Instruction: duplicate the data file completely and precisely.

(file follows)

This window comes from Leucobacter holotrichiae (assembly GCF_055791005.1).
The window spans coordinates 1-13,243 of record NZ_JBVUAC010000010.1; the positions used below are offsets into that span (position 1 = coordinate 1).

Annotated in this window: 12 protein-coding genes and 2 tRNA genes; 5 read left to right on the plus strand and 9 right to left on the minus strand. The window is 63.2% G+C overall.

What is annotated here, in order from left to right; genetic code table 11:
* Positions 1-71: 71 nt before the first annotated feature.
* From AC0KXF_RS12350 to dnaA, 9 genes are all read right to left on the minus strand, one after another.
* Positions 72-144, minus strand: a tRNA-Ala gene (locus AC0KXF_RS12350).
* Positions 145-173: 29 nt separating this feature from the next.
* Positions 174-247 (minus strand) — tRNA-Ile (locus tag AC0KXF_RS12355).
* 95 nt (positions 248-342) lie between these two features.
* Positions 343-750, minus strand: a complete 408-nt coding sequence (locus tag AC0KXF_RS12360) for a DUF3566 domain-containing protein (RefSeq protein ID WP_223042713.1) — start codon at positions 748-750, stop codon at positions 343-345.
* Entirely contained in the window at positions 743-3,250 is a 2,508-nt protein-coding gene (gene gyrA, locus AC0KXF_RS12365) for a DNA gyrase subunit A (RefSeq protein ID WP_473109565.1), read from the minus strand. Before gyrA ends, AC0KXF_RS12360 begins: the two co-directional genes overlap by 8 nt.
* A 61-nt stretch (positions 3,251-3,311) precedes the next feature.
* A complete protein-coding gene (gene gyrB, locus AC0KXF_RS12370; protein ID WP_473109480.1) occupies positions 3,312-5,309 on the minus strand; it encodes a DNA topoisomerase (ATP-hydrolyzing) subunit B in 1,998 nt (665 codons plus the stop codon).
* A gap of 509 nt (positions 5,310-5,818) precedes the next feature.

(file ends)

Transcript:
This window comes from Leucobacter holotrichiae (assembly GCF_055791005.1).
The window spans coordinates 1-13,243 of record NZ_JBVUAC010000010.1; the positions used below are offsets into that span (position 1 = coordinate 1).

Annotated in this window: 12 protein-coding genes and 2 tRNA genes; 5 read left to right on the plus strand and 9 right to left on the minus strand. The window is 63.2% G+C overall.

What is annotated here, in order from left to right; genetic code table 11:
* Positions 1-71: 71 nt before the first annotated feature.
* From AC0KXF_RS12350 to dnaA, 9 genes are all read right to left on the minus strand, one after another.
* Positions 72-144, minus strand: a tRNA-Ala gene (locus AC0KXF_RS12350).
* Positions 145-173: 29 nt separating this feature from the next.
* Positions 174-247 (minus strand) — tRNA-Ile (locus tag AC0KXF_RS12355).
* 95 nt (positions 248-342) lie between these two features.
* Positions 343-750, minus strand: a complete 408-nt coding sequence (locus tag AC0KXF_RS12360) for a DUF3566 domain-containing protein (RefSeq protein ID WP_223042713.1) — start codon at positions 748-750, stop codon at positions 343-345.
* Entirely contained in the window at positions 743-3,250 is a 2,508-nt protein-coding gene (gene gyrA, locus AC0KXF_RS12365) for a DNA gyrase subunit A (RefSeq protein ID WP_473109565.1), read from the minus strand. Before gyrA ends, AC0KXF_RS12360 begins: the two co-directional genes overlap by 8 nt.
* A 61-nt stretch (positions 3,251-3,311) precedes the next feature.
* A complete protein-coding gene (gene gyrB, locus AC0KXF_RS12370; protein ID WP_473109480.1) occupies positions 3,312-5,309 on the minus strand; it encodes a DNA topoisomerase (ATP-hydrolyzing) subunit B in 1,998 nt (665 codons plus the stop codon).
* A gap of 509 nt (positions 5,310-5,818) precedes the next feature.